Tumor markers have gained much attention recently in early diagnosis and treatment of head and neck cancer. Blood is considered as one of the media of choice of all body fluids, to study biochemical markers in the medical field. Though it is considered as a medium of choice, it has its own constitutive disadvantages.6

Despite the disadvantages, a growing number of researchers are finding that saliva provides an easily available, noninvasive diagnostic medium for a rapidly widening range of diseases and clinical situations.7

Therefore, the present study was put through to determine the changes in the salivary alterations in LDH levels in OSMF, habitual tobacco chewers, oral cancer (OC) and healthy controls and to explore the possibility of using LDH as a biochemical marker in the above-mentioned conditions as a reliable diagnostic aid.


This prospective study was conducted in patients clinically diagnosed with tobacco pouch keratosis and clinico-pathologically confirmed oral squamous cell carcinoma and OSMF in the age group of 18–70 years irrespective of gender reporting to the Department of Oral Medicine and Radiology at Rural Dental College and Hospital, Loni.

The subjects were briefed about the study and informed consent was obtained. Ethical committee approval was obtained.

Patients with a history of previous malignancy, history of treated oral cancer and OSMF and with a history of myocardial infarction, liver disease, renal disease and muscle dystrophy known to increase serum LDH levels were excluded from the study.

Selected patients were grouped as follows: group I: healthy controls (with no addictions and diseases), group II: habitual tobacco chewers (tobacco addiction without any disease), group III: oral submucous fibrosis, and group IV: oral cancer.

Unstimulated whole saliva measuring approximately one millilitre was collected from each of these patients by spit method in the calibrated measuring cup, usually once every 60 seconds for 5–15 minutes then transferred to a test tube and was centrifuged for 5 minutes at 5000 rpm.

Due care was taken to ensure that patients do not consume food, smoke or chew gum for at least one hour before the saliva collection procedure.

An LDH-P kit (Erba Mannheim obtained from Transasia Bio-Medicals Ltd, Solen India) was used to carry out the assay. LDH were evaluated by an UV semiautomated spectrophotometer. The assay was carried out within 24 hours as LDH in saliva is stable for 24 hours. Samples were kept cold after collection (4°C) before evaluation. As per procedural guidelines provided in the leaflet of the kit, the working reagent and the sample were mixed well and aspirated, and then the readings were recorded.


One-way ANOVA and chi square tests were used for multiple group comparison followed by post hoc Tukey’s test for groupwise comparison.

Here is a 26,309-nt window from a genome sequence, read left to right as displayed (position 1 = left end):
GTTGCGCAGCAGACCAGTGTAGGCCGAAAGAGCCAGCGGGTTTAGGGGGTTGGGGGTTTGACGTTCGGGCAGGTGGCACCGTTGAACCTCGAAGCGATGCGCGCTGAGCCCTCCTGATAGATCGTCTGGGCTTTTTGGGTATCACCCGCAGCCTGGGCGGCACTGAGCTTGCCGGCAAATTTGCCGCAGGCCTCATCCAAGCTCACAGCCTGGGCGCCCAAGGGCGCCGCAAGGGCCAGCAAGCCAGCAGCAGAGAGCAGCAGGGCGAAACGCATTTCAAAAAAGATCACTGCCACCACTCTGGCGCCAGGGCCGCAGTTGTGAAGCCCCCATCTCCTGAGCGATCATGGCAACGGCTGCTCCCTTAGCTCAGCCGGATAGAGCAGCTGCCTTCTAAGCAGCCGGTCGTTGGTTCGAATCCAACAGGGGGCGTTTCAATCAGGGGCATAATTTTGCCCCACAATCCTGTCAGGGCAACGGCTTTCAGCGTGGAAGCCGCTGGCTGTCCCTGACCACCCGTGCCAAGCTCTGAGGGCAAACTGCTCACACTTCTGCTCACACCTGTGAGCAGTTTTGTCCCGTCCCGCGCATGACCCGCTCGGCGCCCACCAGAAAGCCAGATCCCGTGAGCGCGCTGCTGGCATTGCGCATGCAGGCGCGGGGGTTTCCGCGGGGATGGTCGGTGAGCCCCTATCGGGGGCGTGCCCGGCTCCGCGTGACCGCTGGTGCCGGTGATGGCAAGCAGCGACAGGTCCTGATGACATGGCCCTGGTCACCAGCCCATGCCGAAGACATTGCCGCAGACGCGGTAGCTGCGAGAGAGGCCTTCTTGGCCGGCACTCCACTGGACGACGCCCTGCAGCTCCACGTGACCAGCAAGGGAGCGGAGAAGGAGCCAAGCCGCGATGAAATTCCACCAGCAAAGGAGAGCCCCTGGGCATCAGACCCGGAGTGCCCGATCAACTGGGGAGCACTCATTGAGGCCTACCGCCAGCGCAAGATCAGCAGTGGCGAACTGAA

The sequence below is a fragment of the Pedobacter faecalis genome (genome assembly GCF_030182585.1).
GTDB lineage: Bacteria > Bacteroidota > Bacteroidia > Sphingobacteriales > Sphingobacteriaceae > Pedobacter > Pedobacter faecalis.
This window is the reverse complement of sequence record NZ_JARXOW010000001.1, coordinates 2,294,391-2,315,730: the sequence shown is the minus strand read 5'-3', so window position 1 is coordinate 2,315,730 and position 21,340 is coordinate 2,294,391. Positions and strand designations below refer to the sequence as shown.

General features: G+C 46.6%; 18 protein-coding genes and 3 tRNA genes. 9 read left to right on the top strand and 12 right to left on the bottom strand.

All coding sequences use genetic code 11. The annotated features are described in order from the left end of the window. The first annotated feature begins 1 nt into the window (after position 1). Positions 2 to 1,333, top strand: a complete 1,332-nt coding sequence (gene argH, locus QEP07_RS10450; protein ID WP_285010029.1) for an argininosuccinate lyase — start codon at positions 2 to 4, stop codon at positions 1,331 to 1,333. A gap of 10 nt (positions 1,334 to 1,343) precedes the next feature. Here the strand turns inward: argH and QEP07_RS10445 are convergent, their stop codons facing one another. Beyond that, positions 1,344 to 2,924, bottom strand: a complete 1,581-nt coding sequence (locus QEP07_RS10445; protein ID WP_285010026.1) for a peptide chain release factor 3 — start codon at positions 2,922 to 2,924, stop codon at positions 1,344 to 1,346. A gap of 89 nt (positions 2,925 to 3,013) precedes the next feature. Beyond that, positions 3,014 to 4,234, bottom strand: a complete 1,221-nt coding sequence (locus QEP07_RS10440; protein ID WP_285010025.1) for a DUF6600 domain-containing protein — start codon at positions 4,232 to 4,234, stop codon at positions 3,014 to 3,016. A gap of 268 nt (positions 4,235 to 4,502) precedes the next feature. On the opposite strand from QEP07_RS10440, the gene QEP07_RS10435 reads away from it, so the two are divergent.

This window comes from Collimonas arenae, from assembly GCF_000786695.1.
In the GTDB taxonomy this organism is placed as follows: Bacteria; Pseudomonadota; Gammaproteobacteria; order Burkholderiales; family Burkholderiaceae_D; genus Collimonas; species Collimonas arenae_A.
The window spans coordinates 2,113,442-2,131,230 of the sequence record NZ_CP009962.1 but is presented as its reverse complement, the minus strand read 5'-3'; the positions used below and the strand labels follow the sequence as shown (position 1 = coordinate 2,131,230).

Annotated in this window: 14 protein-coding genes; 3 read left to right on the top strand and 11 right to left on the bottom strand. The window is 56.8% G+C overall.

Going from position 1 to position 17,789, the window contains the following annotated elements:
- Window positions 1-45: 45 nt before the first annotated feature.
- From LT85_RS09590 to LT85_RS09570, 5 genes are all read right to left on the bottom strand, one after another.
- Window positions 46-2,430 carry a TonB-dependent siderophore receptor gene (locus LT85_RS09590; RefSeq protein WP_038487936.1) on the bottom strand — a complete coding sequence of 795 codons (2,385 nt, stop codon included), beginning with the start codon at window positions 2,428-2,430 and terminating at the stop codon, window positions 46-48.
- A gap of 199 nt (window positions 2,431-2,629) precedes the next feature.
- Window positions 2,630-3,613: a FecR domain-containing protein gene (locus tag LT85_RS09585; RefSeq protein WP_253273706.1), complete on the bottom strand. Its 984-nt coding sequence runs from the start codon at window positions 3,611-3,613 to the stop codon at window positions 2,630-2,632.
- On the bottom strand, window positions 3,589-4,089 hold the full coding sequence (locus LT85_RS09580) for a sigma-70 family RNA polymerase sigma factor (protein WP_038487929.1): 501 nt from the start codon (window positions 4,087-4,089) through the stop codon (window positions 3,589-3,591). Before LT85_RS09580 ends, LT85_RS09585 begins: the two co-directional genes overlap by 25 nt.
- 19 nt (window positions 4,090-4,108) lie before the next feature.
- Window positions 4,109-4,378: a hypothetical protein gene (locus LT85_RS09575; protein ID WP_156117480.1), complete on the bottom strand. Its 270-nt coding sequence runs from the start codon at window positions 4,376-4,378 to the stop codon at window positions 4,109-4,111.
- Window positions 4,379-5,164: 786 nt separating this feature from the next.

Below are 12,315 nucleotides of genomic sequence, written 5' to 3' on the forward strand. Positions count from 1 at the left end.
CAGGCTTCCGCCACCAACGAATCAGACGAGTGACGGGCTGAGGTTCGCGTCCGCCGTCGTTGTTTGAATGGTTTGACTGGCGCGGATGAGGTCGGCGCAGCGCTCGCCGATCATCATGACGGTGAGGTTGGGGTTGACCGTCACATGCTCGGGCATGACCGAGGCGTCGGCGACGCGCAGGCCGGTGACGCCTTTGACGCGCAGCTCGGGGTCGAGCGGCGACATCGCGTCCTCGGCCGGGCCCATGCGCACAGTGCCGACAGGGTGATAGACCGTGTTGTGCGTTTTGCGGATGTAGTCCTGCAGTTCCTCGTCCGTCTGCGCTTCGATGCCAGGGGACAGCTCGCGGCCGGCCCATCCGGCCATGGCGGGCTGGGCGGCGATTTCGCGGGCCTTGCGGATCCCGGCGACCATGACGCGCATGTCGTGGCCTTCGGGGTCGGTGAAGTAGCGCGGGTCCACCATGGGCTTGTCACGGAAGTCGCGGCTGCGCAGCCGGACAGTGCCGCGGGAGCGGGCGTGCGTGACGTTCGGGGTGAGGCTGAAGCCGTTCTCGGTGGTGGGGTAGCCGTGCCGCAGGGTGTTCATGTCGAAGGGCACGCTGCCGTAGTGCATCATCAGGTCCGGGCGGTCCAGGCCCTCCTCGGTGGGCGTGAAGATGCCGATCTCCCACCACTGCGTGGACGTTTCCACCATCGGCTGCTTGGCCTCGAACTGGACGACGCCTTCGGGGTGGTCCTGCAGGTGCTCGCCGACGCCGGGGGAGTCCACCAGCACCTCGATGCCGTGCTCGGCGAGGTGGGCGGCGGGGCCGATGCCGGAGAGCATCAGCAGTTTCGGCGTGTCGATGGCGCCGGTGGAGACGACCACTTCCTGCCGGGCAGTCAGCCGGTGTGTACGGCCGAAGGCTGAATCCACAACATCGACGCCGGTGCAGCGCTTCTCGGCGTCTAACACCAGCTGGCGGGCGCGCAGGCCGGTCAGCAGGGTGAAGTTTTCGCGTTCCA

Systat software version 12 (by Cranes Software, Bengaluru) was used.


A prospective, comparative clinical study was conducted comprising 4 groups including 120 patients who are classified depending upon the clinical diagnosis as follows:

Group I: healthy control—it consisted of age- and sex-matched healthy subjects, who are not having oral cancer, precancer and history of any major illness in the past and present.

Group II: oral cancer—it comprises 30 subjects with well-differentiated to poorly differentiated oral squamous cell carcinoma having clinicopathological correlation.

Group III: oral submucous fibrosis—it includes 30 subjects with grade I–grade IV OSMF having clinicopathological correlation.

Group IV: habitual tobacco chewers (tobacco addiction without any disease)—it contains 30 subjects with clinical correlation.

Levels of the enzyme activity in 4 groups were compared.

Comparison of the mean and standard deviation (SD) values of LDH IU/L was done between healthy control group, oral cancer group, oral submucous fibrosis group, and habitual tobacco chewers group, and the values were 86.12 ± 7.05 IU/L, 592.09 ± 28.57 IU/L, 350.43 ± 5.90 IU/L, and 125.19 ± 13.42 IU/L, respectively (Fig. 1, Table 1). The highest mean LDH value amongst all the cases obtained was in oral cancer patients.

By applying the one-way ANOVA test for repeated measures, the variation among column means are found to be significantly greater than expected and by applying Tukey–Kramer multiple comparison test there is a highly significant difference between the mean values of LDH IU/L in healthy control, oral cancer, OSMF, and habitual tobacco chewers groups compared to each other (p < 0.001).

The value of F was 6056.2, p < 0.001, which is highly significant (Table 2).


The major risk factor for tobacco pouch keratosis, OSMF, and oral cancer is the chewing of betel quid containing areca nut. The amount of areca nut in betel quid and the frequency and duration of chewing betel quid are clearly related to the development of the above-mentioned lesions. Other factors such as genetic and immunologic predisposition probably also play role. Betel nut extracts increase the rate of cell division, reduce the cell cycle time, induce DNA strand breaks, and induce unscheduled DNA synthesis.8

It is a multistage process from normal to dysplastic lesions and ultimately to squamous cell carcinoma.9 These dysplastic changes are associated with high glycolytic activity with a shift from aerobic to anaerobic glycolysis, resulting in a concomitant increase in lactate dehydrogenase (LDH) enzyme activity which can be demonstrated in tissue fluids and sera10. High glycolytic activity leads to production of a large quantity of lactic acid. Lactic acid dehydrogenase (LDH) is considered a key enzyme in glycolysis. It catalyses the process of lactate production in pirogronian reduction reaction.